2

According to Should we avoid language features that C++ has but Java doesn't?, I know it is horrible to write C++ as if Java, mostly because it drops the beneficial features of C++ languages.

But responding to the point 2 in this question:

C++ code with C++ specific features (e.g.: friend functions, multiple inheritance) can only be maintained or reviewed by C++ programmers, but if we just write C++ like Java (without C++ language specific feature), the code can be maintained or reviewed by both C++ and Java programmers.

I found it seems the following questions supports the statement above:

Is it effective to review code in language I don't know?

Should Junior Programmers be involved as code reviewers in the projects of Senior Programmers?

I think they seems support this point:

1.It allows more people (Java programmers) to review my C++ code

2.It allows Java programmers to learn C++ easier during reviewing my c++ code

I mean I'm not in extreme cases that dropping all C++ features, but I would prefer not using C++ features if the substitutes is not complex, for example, I would not write all C++ classes in .h like a single .java file:

class A{
private:
  int b;
  void methodC(){
    //some other code
  }
}

because separating .h and .cpp is easy for C++ newbies. But I would avoid C++ features if the C++ feature can easily be replaced by a pseudo code both for C++ and Java, for example: multiple inheritance, which can be replace by composition + multiple interface.

So My question is, is "letting more people(e.g.:Java programmers) to review my code" a reason to "write C++ like Java" at some degree?

  • 7
    Why is it important to have more people reviewing your code? Will the review be more helpful if you have 20 reviewers rather than 2? As the top ranked answers to your linked question explain, it can be very useful to have team members new to a language participate in a code review as a teaching tool. – Charles E. Grant Jun 7 '18 at 2:56
  • 3
    In Java Foo foo = new Foo(); is how you make an instance of Foo. In C++, it is a type error – Caleth Jun 7 '18 at 8:10
  • 14
    Why write C++ code in the first place if available programmers only know Java? – mouviciel Jun 7 '18 at 9:55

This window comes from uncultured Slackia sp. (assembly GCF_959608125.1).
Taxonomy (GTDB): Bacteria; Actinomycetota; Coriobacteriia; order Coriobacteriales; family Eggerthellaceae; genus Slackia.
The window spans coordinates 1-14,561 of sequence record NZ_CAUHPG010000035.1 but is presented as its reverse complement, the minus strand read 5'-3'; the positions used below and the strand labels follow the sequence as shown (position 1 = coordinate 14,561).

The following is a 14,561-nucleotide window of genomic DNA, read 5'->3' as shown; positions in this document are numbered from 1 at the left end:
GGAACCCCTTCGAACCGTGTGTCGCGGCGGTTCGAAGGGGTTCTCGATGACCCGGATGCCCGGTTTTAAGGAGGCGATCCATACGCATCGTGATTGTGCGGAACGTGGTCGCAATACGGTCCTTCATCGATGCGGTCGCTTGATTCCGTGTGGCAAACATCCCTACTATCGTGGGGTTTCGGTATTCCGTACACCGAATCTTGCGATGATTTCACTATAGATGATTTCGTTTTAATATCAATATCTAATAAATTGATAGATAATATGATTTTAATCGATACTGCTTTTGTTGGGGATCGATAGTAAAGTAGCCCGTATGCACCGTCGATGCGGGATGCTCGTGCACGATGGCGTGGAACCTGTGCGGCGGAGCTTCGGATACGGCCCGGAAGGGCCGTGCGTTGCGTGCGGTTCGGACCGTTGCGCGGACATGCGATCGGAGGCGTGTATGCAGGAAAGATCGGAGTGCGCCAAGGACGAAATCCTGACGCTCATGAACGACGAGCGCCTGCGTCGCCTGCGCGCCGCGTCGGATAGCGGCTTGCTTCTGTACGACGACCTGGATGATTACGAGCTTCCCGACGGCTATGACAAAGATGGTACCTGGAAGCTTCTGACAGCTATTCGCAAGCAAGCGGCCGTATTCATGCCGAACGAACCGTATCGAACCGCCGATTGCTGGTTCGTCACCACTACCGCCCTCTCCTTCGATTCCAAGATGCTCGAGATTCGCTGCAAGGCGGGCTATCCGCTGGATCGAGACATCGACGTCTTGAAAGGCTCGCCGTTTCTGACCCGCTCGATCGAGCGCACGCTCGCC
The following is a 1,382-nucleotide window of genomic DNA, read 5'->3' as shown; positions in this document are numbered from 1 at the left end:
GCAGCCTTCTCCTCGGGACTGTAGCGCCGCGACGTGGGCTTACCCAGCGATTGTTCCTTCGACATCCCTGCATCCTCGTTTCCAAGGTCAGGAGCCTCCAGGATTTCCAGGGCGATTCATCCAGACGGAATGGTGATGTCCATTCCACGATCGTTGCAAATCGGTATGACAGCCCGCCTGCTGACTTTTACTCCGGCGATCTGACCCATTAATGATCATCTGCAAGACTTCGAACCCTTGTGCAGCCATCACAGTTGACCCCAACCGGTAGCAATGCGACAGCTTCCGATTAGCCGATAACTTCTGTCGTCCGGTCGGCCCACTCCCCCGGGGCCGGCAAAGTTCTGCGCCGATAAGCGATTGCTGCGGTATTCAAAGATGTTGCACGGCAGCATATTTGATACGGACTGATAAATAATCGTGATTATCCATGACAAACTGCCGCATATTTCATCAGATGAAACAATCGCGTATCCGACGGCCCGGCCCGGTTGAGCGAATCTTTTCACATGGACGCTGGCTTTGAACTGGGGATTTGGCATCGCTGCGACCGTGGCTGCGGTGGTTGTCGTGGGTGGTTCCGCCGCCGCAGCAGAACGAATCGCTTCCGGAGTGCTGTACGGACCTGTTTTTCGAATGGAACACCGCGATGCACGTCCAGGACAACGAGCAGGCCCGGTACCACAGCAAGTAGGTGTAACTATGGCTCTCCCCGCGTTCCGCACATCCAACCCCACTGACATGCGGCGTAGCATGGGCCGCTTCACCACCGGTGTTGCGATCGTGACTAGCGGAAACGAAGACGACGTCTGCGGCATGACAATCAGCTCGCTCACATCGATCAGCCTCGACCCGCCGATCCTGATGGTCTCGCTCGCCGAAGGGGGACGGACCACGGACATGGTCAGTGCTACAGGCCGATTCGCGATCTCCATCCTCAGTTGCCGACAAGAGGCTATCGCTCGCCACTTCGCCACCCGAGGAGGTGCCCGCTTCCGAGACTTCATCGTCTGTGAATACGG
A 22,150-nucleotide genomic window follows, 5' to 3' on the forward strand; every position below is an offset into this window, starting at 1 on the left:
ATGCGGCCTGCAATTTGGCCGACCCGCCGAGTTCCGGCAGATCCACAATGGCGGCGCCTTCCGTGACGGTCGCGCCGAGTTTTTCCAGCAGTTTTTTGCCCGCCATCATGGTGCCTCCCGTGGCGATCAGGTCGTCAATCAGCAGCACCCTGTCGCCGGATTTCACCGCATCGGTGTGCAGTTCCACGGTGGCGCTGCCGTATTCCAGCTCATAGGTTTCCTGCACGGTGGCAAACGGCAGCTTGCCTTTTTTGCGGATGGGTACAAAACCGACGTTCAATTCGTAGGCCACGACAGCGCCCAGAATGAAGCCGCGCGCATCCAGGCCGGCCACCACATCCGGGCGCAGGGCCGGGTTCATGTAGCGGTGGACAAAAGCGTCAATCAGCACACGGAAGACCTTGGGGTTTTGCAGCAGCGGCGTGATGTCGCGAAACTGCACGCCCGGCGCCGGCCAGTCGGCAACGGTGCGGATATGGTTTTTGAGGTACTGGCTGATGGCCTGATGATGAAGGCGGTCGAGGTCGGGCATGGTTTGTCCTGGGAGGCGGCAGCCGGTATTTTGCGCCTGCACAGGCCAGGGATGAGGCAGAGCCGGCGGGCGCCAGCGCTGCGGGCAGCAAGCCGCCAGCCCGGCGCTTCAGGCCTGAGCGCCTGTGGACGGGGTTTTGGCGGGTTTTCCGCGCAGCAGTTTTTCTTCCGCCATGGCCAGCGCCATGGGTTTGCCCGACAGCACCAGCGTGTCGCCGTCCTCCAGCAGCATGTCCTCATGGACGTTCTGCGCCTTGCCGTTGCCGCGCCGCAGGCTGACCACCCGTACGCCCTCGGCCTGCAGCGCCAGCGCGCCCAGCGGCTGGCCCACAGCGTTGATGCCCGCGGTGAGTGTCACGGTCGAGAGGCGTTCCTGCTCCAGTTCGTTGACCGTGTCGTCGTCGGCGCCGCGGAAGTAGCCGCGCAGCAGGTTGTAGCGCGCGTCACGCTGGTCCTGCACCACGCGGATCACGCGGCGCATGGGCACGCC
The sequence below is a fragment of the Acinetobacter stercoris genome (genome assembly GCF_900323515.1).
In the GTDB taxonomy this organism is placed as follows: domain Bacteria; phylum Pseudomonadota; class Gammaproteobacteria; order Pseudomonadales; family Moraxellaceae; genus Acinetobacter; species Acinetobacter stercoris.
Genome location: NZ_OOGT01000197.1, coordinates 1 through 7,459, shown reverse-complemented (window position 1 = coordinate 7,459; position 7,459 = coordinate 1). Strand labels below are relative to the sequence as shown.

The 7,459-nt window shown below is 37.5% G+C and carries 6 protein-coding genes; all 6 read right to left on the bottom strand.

• 2
    And again, downvotes from people who obviously didn't understand that downvotes are for bad questions, not for bad ideas. – Doc Brown Jun 7 '18 at 21:12
  • 1
    Difference between a programmer and developer is ceasing the opportunity to learn and grow. How do you becoe a better programmer and get better results if you stick to doing the same things the same way despite using a different language. If its supposed to be a C++ program, write a C++ program and the reviewers will become better programmers. Writing "A C++ syntax Java Program" does no one any favors. – mattnz Jun 8 '18 at 9:00
22

The whole statement "write C++ as Java" is total nonsense. You cannot write C++ as Java. If you tried, your program would leak, or crash, or both. C++ does not have garbage collection. C++ does not have proper exceptions. C++ has very different approach on parametric polymorphism.

And after all, it implies that all developers know Java.

Also, you seem to be focusing too much at review. Will the other developer be able to find and fix the bug in code? Basically, the reviews are just there to ensure that the reviewer, and supposedly, others in team, will further be able to operate the code without its author.

If you rephrase your question as "may some C++ features be avoided so that developers (at hands) can understand and edit it easier", then answer is definite "yes, of course". Most project have in their code style guides notes "we don't use ...". Actually, there are many experienced C++ developers which think that some feature does not work correctly, and should be avoided.

  • 5
    How are exceptions in C++ not proper? – Deduplicator Jun 7 '18 at 12:10
  • 2
    The most annoying thing for me is they do not collect the stack. So the Java/C#/Python pattern "catch all at bottom event loop/request handler, write to log, keep running" is not feasible because after catch the exception it is very often not really descriptive data, which may let you guess what and where happened. Instead, you have to let the program crash and then OS will collect memory dump and then you find the problematic place. And if you cannot afford crashing, your only choice is to stop throwing exceptions, or catch them as early as possible. Which defeats the whole point of them. – max630 Jun 7 '18 at 12:29
  • 10
    @max630: That kind of assumes that the way to handle exceptions is to write a call stack to a log and move on. If you're doing basically anything else besides that, exceptions work just fine. – Nicol Bolas Jun 7 '18 at 13:35
  • 2
    @Deduplicator: the point is that one probably needs to make it through the fourty pages of those chapters of that offline book to get a complete understanding of what hidden issues C++ has when trying to implement exception-safe code in templates. – Doc Brown Jun 7 '18 at 21:08